1967 Ferrari 330 GTC

What might have been called patina a decade ago had slipped to scruffy

Unveiled at the 1966 Geneva Salon, the Ferrari 330 GTC allied the 275GTB chassis with a 330 2+2 engine. The Pininfarina coachwork blended the 400 Superamerica front with the tail of the 275GTS. This produced a very elegant car that is by no means out of place today.

The GTC provided plenty of room and comfort for two passengers and plenty of performance to match. In November 1966, The Motor conducted a road test by noted race driver/automotive journalist Paul Frere. He was highly impressed, noting “.the greatest surprise is the silence of the engine. In handling, the 330 GTC is exactly like all Ferraris I have driven before. It is as close to being neutral as one could want, but the most impressive feature of the handling is the solidness in which it changes directions, particularly in the S-bends where it tracks with about the same precision as a modern race car.”

Frere achieved a lively 14.6 seconds for the standing quarter mile, almost exactly matching the figures produced by Road & Track when they tested the 330 GTS. They reported 14.9 seconds (at 95 mph) and a top speed of 145 mph. It is also of note that legendary Ferrari World Champion Phil Hill called the 330 GTC “the best road-going Ferrari ever built.”


This highly original example was supplied in the livery it still sports today and featured a factory-fitted radio, Borrani wheels, electric windows, and air conditioning. In 1998, it was acquired by the previous owner, who undertook a detailed and exacting mechanical rebuild that included extensive work to the engine, brakes, and application of the correct engine ancillaries per the factory specifications.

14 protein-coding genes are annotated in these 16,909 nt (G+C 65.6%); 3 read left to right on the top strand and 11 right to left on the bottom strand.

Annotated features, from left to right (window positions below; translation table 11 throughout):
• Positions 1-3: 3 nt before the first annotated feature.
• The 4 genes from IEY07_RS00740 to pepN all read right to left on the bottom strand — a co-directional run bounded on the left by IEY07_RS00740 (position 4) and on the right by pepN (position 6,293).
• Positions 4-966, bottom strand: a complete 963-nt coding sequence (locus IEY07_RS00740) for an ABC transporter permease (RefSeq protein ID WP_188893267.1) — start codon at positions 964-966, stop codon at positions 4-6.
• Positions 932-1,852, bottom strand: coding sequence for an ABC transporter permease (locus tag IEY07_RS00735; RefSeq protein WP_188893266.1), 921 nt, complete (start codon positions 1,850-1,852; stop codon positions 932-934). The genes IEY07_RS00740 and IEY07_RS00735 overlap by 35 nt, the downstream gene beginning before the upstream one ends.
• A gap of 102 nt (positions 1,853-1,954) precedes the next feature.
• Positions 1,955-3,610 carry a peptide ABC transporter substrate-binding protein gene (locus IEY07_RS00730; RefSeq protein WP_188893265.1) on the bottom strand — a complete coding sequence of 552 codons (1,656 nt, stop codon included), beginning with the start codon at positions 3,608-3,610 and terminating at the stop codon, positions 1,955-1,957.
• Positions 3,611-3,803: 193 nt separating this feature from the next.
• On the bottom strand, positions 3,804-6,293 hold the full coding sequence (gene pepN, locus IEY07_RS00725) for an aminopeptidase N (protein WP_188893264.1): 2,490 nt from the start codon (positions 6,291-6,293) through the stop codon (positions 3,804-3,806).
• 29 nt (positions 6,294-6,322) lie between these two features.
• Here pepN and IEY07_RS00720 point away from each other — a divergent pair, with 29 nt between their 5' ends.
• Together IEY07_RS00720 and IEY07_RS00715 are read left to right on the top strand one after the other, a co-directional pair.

Continuing along these guidelines, the car has recently been treated to a thorough mechanical restoration and detailing to show standards. Aspects covered include a full suspension (necessitating new Koni shock absorbers), brake-line replacement, correct Michelin XWXs, exhaust system, clutch, and the transaxle has been removed and detailed. The only feature not currently functioning is the air conditioning.


Save for the beneficial work already mentioned, the 1967 Ferrari 330 GTC is otherwise wonderfully original and thanks to careful ownership has aged gracefully; upon a recent inspection, a Christie’s specialist was somewhat captivated by the whole package. The exterior is thought to still sport some original paint (at least to the roof) and prospective purchasers can either view the crazing and imperfections as a benefit or hindrance.

The brightwork is largely original, save for a few items that have been rechromed. On the inside, only the fitment of new carpet and refurbishment of the wood-rimmed steering wheel detract from the immaculate yet untouched feel that 10377 offers.

Accompanying the 330 GTC are records of recent work, owner’s manual, jack (and jack pouch) and unsurprisingly, even the original keys. In our opinion, this fine survivor is ripe for enjoyment both in terms of aesthetic appreciation granted by the sympathetic manner to which it has been preserved and the level to which it has been optimized.